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Wooden hourglassSometimes, winning or losing a family law case depends not on what the trial court order says but on what it doesn’t. A South Florida mother received a renewed opportunity to litigate the issue of timesharing after she succeeded in her recent appeal. The Fourth District Court of Appeal threw out the trial court’s timesharing plan because the order did not state that the timesharing arrangement was in the best interests of the child, and such an express finding is required by the law.

The appeal arose from the divorce case of Corina Castillo Marquez and Fredy Lopez. The final judgment in the couple’s divorce case set up a parenting plan that established a 50-50 timesharing split between the two parents. This timesharing schedule was part of the basis of the wife’s appeal.

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It is very common for Fort Lauderdale divorce lawyers to be told about the numerous sexual partners a spouse has had when they ask questions about adultery and its impact on the divorce, equitable distribution and alimony. Florida is a no-fault divorce state but adultery is a factor that the trial Judge can consider in awarding alimony or as justification for an unequal distribution of assets. However, it is not too often that the Court is concerned with the amount of sexual partners a wife has had and whether that has caused the divorce.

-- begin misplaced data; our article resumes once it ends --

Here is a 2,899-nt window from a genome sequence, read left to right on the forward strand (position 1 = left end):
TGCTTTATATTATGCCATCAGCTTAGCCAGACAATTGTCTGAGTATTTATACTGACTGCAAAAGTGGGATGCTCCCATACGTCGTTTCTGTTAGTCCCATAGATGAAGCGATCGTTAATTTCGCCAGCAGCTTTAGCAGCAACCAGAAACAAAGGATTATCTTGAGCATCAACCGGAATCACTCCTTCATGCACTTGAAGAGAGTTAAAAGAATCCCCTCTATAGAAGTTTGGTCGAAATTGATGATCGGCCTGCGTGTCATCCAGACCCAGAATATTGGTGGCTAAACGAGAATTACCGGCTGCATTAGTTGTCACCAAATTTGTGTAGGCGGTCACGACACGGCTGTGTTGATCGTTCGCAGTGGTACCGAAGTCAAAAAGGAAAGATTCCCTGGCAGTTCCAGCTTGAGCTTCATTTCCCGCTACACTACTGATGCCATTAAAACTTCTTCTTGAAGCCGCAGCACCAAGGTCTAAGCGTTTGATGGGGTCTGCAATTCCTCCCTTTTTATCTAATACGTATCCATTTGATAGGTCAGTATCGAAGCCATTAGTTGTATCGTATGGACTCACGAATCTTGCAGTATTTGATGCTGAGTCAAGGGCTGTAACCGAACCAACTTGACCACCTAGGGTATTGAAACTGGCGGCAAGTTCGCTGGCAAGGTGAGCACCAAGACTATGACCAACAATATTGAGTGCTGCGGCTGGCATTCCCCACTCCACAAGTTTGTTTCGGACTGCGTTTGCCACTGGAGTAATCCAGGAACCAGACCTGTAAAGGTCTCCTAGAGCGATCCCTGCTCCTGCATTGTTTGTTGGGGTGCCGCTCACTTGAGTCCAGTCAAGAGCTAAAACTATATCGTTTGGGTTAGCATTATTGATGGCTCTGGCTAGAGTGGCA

New research from the Institute of Family Studies has revealed that divorce rates have decreased for women who marry as virgins but have stayed the same for those who had one to two premarital sex partners. Women who have had 10 or more sexual partners prior to their marriage saw the highest increase in divorce rates. Interestingly, women who have premarital sex partners have consistently higher rates of divorce than those with three to nine partners.

Sexual behaviors have changed in recent years since younger people are having sexual encounters outside of their relationship. Sexual attitudes and behaviors continue to change. However, the extent of younger people hooking up has been embellished by the media.

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It is being reported today that the death of Daniel Markel, a former Florida State University law school professor, has been linked to a murder-for-hire scheme. Markel was shot in the head inside his garage at his home during the middle of the day on July 18, 2014.

Law enforcement officers in Hallandale Beach, Florida have arrested Sigfredo Garcia for his alleged role in the 2014 death of Daniel Markel. On May 25, 2016, Garcia was charged with shooting Markel only two days after he was interviewed by investigators. He has pled not guilty and is presently being held without bond in Leon County, Florida. Law enforcement officers intend to charge a second man, Luis Garcia, in connection with the homicide.

It is believed that the murder of Daniel Markel is related to the desire of his former wife’s family to have his former wife, Wendi Adelson, and their two minor children relocate from Tallahassee, Florida to Miami, Florida. It is, however, unknown who hired the killers.